San José, Costa Rica, since 1956

May Day Protests in Region Target Free Trade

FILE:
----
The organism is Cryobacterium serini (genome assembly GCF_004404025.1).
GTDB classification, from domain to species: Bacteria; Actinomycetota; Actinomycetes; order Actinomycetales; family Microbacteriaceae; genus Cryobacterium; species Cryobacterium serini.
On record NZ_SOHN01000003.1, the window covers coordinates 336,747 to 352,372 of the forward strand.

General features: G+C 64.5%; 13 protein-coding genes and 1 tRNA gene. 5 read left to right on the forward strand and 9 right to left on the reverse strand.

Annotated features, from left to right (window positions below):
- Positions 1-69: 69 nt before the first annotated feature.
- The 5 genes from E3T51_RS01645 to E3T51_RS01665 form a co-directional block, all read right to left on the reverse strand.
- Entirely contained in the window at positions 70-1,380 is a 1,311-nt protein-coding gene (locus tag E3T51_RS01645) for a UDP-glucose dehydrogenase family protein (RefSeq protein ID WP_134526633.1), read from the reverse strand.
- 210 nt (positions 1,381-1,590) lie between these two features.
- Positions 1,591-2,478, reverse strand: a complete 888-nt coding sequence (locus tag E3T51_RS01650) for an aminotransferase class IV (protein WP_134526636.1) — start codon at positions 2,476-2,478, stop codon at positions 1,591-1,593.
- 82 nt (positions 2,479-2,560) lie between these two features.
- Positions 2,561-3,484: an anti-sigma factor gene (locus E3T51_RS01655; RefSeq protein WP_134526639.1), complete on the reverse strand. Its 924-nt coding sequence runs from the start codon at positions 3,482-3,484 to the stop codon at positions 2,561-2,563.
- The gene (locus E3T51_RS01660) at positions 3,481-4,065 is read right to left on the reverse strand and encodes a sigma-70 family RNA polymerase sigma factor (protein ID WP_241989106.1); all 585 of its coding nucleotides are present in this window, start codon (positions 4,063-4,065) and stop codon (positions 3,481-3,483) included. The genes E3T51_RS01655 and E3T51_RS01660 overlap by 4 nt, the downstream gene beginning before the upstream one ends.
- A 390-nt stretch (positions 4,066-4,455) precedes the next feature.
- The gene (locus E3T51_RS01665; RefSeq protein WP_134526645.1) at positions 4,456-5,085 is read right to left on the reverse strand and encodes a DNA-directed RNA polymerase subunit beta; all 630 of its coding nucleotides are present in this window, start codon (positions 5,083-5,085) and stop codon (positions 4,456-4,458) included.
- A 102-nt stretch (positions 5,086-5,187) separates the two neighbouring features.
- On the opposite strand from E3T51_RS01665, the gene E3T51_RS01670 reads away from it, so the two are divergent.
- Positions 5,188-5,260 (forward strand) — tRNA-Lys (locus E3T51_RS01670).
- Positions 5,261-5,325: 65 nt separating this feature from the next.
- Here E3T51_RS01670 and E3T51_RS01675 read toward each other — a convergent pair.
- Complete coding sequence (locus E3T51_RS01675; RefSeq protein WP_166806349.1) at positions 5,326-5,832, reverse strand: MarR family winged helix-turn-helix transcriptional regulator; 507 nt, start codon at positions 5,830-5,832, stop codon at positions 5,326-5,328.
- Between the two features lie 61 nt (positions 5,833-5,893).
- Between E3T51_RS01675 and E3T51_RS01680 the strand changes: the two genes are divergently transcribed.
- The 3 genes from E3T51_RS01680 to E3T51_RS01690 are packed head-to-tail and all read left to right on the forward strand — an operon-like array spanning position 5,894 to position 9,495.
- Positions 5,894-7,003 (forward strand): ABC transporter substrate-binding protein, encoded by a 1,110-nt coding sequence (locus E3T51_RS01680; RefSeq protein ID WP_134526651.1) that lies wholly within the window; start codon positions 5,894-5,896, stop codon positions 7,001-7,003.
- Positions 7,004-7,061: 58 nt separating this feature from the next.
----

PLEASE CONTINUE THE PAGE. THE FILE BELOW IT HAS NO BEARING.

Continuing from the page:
FROM Guatemala City to Panama City, tens of thousands of workers, students and social organizations celebrated May 1, International Workers’ Day, by marching on Central America’s capitals to protest neo-liberalism and the recently negotiated Central American Free-Trade Agreement (CAFTA) with the United States.“For the rights of unions, No to CAFTA! For the right to a minimum salary, No to CAFTA! For the right to a dignified salary, No to CAFTA!” chanted thousands of Guatemalan campesinos, union workers, students, indigenous and women’s groups, who marched through Guatemala City last Saturday.“The first effect CAFTA will have will be to liquidate small businesses that can’t compete with the multinationals,” charged José Pinzón, secretary general of Guatemala’s Workers’ Union.IN San Salvador, some 8,000 workers, teachers, campesinos and ecologists marched in favor of labor rights and against CAFTA.“We have the right to be respected as Salvadoran workers. We are not slaves and not stupid and we demand that our voices be heard,” said Margarita Posada, of El Salvador’s Civil Society Forum.In Tegucigalpa, close to 30,000 Hondurans marched on the capital, and an estimated 70,000 others protested in other parts of the country.“We demand that CAFTA not be ratified because it will hurt our territorial integrity, sovereignty and independence,” bellowed Carlos Reyes, leader of the National Popular Resistance Coordination, into a megaphone in front of the Casa Presidencial in the Honduran capital.NICARAGUA saw two separate worker protests, one by union members supportive of the government of President Enrique Bolanos and those against the administration.The two demonstrations, totaling some 6,000 workers, took place about 100 meters from one another in downtown Managua, but no violence was reported. In Costa Rica, as many as 5,000 workers, students and teachers took to the streets of San José and protested in front of the Legislative Assembly with an enthusiasm unequaled during May 1 celebrations of recent years.“[CAFTA] is the most important fight this country has had to face in the last 70 years,” said Albino Vargas, secretary general of Costa Rica’s National Association of Public and Private Employees (ANEP).VARGAS stressed that CAFTA would be the death of Costa Rica’s social welfare state and a surrendering of the country’s most valuable resources (see separate story).Three thousand Panamanian workers and students also took to the streets last Saturday, one day before the country’s presidential elections were held, to protest globalization and alleged efforts to privatize the Social Security System.Although Panama has only just begun to negotiate a free-trade agreement with the United States, several sectors protested Panama’s possible participation in the regional trade agreement.

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